CABRERA: And why not address it directly with the DOJ then, and instead of putting it out there in the public memo. Why rush to release it and why not bring in the FBI leadership, including Director Wray, and get to the face of it head-on? Why wasn't that done before jumping to conclusions that the abuse of power happened?

TURNER: Well, it is not conclusion, but it is facts. It states that is what happened, and it happened. And so there is no information that is going if be coming out that Hillary Clinton campaign information was used by the Trump campaign. And so this is our job is to oversee this agency and, statutorily, we are doing that. CABRERA: Why not directly ask these questions and do it behind the

scenes before making it public, and to make sure that you have the complete picture? Because according to Christopher Wray, what was put out in the memo it does, in fact, cherry pick some of what was the FISA warrant application and, in fact, creates a misleading and inaccurate picture of what actually happened in that process, and that is what Christopher Wray has said.

TURNER: Ana, there is nothing at all that is going to contradict that Hillary Clinton campaign-funded material is going to constitute evidence, but everything in the Democrat Party and the memorandum, and the FBI might want to become public should be public and part of the discussion. But I believe, and even you and everyone else who looks at this, is going to say, Republican and Democrat, whether it is Hillary Clinton or Trump and whether it is Obama or Romney, no administration will use campaign material from another presidential campaign and use it as evidence in another presidential campaign. It is a threat to democracy and wrong. And we ought to be able to say that.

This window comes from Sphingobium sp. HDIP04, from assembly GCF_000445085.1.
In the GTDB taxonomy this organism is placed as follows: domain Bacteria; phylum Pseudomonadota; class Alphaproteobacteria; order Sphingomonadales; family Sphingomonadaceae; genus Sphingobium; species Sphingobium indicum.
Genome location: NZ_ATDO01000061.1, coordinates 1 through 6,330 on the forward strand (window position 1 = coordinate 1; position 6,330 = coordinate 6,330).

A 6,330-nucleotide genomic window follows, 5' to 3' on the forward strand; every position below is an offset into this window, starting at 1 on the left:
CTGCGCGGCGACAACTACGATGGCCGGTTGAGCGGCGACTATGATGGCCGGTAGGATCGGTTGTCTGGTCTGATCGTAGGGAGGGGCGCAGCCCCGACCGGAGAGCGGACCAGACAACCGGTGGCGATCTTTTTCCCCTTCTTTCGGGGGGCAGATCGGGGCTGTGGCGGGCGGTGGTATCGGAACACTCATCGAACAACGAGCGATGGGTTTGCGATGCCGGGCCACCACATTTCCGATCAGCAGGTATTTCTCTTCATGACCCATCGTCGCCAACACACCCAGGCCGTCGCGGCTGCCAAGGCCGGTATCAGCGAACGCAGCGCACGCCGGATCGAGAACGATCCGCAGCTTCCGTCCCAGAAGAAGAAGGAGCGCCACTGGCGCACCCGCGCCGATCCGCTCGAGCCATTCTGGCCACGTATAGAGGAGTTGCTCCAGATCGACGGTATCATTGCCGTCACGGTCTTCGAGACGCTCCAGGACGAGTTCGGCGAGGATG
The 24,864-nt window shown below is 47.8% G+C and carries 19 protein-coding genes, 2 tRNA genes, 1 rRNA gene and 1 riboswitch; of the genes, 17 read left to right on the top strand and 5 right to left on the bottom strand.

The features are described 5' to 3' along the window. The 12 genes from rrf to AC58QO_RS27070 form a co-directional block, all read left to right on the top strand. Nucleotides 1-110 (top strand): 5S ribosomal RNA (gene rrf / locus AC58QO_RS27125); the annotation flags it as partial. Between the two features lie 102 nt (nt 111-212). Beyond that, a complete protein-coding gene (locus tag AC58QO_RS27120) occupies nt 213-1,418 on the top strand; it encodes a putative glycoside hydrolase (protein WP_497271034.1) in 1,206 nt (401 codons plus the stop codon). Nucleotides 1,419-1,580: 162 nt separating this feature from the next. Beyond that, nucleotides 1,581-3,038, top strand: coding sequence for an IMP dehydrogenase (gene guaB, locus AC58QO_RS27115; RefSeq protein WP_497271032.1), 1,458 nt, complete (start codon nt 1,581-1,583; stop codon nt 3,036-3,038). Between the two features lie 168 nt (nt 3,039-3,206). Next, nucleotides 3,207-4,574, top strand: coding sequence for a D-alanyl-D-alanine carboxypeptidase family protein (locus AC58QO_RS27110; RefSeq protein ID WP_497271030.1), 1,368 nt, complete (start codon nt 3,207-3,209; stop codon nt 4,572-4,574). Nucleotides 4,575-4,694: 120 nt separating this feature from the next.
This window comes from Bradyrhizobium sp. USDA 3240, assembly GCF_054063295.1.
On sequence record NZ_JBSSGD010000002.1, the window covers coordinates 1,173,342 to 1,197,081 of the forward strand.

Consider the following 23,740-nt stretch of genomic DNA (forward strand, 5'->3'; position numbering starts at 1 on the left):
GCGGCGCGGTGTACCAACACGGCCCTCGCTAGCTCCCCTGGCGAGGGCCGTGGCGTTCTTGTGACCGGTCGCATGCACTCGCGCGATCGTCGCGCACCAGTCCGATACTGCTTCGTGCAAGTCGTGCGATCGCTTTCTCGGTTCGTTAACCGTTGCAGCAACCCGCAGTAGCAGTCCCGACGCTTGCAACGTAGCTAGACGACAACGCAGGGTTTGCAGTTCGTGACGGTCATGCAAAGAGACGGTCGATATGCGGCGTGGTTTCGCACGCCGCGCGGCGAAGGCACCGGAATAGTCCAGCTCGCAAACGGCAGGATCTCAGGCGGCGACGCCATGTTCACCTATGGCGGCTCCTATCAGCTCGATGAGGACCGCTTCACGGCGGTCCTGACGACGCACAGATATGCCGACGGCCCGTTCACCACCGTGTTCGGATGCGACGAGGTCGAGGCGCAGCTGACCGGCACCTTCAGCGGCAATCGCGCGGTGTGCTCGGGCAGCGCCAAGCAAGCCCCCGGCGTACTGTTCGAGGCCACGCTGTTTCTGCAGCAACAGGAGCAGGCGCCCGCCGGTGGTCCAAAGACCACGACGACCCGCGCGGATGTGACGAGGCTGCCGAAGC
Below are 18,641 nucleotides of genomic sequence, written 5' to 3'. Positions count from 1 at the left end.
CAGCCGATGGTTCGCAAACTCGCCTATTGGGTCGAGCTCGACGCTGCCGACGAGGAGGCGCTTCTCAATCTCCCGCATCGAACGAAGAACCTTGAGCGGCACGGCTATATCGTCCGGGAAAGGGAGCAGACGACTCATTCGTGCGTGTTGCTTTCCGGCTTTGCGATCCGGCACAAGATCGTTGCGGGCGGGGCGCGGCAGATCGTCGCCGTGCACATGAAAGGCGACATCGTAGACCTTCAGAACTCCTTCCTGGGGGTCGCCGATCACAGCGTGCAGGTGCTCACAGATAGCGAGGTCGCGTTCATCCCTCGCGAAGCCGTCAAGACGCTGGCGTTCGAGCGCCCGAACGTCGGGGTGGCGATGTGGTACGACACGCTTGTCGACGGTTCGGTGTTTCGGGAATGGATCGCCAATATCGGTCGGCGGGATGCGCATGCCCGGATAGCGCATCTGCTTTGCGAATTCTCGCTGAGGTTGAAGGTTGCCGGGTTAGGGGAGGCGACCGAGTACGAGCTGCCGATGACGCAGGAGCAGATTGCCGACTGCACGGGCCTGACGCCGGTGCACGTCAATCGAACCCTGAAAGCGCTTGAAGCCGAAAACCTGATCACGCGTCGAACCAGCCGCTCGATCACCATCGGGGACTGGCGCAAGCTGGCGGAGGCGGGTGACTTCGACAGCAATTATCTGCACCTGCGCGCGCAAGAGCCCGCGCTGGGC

And another thing that I would like to hear the FBI director to say is that it is wrong for the official of the FBI or the FBI agents to be assigned to a case that has a family member that has a direct interest in the outcome of the case.

Those two things would go a long way in trying to get this resolved to move forward with reforms, because there have to be reforms for us to ensure that this does not happen again.

CABRERA: OK. Let me ask you about the president's tweet this morning. He says that "The memo totally vindicates Trump in probe. "The Russian witch hunt goes on and on. There was no collusion and there was no obstruction." And you can read the rest on the screen. But do you believe that the memo totally vindicates Trump in the Mueller investigation?